If you’re the parent of a child for whom you do not have primary custody, it’s important to understand your right to see your child on a regular basis. Visitation is a separate issue from child custody, but it is equally vital for your child’s well being.
Around the country, parents have a legal right to seek visitation with their biological children. This is the case regardless of whether you are — or ever were — married to your child’s other parent. As in other matters regarding children, courts seek to determine what’s in the child’s best interests when it comes to visitation.
In most cases, courts determining visitation rights and schedules operate on the understanding that having both parents involved is best for the child.
The Importance of Establishing Paternity
The first step in gaining visitation with a child as a noncustodial parent is establishing paternity. Formal recognition of paternity is important because it builds a legal connection between you and your child. Your name appears on your child’s birth certificate, and it gives you the legal right to assist in providing care for your child.
For a child, there are clear benefits of having paternity legally established:
- A sense of identity and enhanced emotional bonding.
- The opportunity to get to know the father’s side of the family.
- Two parents with the ability to access school and medical records.
- Possible eligibility for benefits, including inheritances, Social Security, medical care and some veterans’ benefits.
For the noncustodial parent, establishing paternity is required before asking the court to order visitation.
In Texas, a child’s mother and father can voluntarily agree to establish paternity by signing a legal document. If either parent is not sure about the child’s paternity, it can be established through the courts; in this case, it’s best to seek assistance from a qualified family law attorney. If you’re summoned to court, it is important to attend, or both paternity and visitation may be established in your absence. Courts in Texas can make a paternity determination even without genetic testing.
Getting Visitation with Your Child
After paternity of a child is established in Texas, courts can make determinations for support, custody and visitation. Custody is legally known as “conservatorship,” and visitation is known as “periods of possession.” Texas law assumes that parents serve as “joint managing conservators,” meaning they share the duties and rights associated with parenting. In determining what’s best for a child, courts typically grant the rights and duties to both parents, resulting in a Standard Possession Order.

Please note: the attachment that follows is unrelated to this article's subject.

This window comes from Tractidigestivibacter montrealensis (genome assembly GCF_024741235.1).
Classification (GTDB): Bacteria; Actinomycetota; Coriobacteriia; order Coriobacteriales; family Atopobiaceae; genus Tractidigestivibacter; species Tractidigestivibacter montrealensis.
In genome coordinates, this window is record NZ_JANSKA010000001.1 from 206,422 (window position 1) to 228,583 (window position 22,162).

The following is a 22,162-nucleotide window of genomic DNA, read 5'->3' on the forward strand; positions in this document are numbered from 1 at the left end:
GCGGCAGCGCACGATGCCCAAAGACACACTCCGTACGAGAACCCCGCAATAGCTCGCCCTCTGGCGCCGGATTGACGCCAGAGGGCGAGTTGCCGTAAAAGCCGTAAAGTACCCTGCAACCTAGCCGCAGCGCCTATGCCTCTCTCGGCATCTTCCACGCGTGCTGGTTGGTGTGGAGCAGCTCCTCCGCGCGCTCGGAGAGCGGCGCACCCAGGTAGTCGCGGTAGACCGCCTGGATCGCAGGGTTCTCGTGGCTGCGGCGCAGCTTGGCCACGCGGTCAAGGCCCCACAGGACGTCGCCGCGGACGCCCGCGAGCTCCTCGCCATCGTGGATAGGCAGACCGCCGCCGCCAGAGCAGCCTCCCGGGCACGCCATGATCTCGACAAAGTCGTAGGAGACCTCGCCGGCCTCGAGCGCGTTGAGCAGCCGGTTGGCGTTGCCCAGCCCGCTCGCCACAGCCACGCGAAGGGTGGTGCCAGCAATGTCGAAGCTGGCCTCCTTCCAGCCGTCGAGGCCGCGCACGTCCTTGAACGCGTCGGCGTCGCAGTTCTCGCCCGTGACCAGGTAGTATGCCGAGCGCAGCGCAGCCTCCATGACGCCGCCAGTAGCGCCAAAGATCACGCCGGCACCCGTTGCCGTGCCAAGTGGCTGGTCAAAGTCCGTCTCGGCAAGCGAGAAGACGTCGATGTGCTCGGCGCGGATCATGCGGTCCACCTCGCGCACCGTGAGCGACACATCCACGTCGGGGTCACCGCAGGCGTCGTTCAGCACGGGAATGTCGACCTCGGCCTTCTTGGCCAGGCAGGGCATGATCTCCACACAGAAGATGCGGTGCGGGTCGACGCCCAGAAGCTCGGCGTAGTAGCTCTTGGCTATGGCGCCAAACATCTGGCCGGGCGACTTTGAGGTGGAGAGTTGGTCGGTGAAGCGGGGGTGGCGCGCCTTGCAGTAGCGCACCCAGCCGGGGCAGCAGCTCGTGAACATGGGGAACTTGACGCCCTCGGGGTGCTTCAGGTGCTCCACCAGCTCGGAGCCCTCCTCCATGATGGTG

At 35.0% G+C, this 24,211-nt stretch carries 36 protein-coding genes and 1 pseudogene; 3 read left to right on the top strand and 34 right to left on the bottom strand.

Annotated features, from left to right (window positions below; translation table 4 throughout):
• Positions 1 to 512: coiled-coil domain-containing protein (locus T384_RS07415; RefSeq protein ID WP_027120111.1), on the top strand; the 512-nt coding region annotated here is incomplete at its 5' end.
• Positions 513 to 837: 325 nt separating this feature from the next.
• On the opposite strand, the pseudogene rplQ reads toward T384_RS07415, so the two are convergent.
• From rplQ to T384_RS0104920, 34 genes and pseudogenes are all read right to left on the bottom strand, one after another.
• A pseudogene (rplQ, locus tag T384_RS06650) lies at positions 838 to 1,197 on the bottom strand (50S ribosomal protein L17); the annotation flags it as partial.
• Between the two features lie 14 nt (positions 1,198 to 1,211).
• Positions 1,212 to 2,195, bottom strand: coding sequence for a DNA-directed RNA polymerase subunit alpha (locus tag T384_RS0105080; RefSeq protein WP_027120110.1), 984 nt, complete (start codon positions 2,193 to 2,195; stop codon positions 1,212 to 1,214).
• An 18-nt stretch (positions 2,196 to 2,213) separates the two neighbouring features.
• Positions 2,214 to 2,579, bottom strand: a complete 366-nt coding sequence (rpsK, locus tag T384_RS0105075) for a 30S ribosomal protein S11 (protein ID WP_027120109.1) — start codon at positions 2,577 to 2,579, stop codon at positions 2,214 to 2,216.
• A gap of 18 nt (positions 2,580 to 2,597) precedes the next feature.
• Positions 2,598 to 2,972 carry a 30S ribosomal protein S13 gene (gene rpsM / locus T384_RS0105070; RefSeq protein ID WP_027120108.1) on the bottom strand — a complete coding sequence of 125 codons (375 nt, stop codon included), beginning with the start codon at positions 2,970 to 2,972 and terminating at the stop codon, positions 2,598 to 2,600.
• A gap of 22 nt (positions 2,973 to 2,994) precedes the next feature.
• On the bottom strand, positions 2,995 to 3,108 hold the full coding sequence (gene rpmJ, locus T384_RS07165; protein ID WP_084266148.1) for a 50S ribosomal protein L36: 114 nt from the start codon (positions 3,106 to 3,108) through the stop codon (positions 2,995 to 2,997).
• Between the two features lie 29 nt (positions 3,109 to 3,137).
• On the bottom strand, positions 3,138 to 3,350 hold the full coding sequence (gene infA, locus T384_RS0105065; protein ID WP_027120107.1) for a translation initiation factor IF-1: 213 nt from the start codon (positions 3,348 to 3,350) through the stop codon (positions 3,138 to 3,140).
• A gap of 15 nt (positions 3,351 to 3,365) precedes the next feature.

Under the standard order and when parents live within 100 miles of each other, the noncustodial parent has visitation with the child on the following schedule:
- The first, third and fifth weekends of each month.
- Thursday evenings every week during the school year.
- Alternating holidays.
- A longer period, typically a month, over summer vacation.
When parents live more than 100 miles from each other, weekend visitation may be reduced to once per month. The holiday schedule remains the same, but the mid-week visitation doesn’t occur. The noncustodial parent has visitation with the child over each spring break and for longer periods in the summer.
Courts can modify the Standard Possession Order to ensure the child’s best interests. In some cases, the court may issue a Modified Possession Order, which begins with shorter visits that increase to the time periods in the Standard Possession Order. A modified order might be used for a very young child or if the noncustodial parent has had a minimal relationship with the child previously.
Parents also have the ability to enter into their own agreement regarding possession and access of the child which the court will honor as long as it is in the best interest of the child.
A parent who is responsible for paying child support cannot refuse to do so because of a dispute over visitation. In addition, a custodial parent cannot ignore a court’s visitation order because the noncustodial parent is unable or unwilling to pay child support.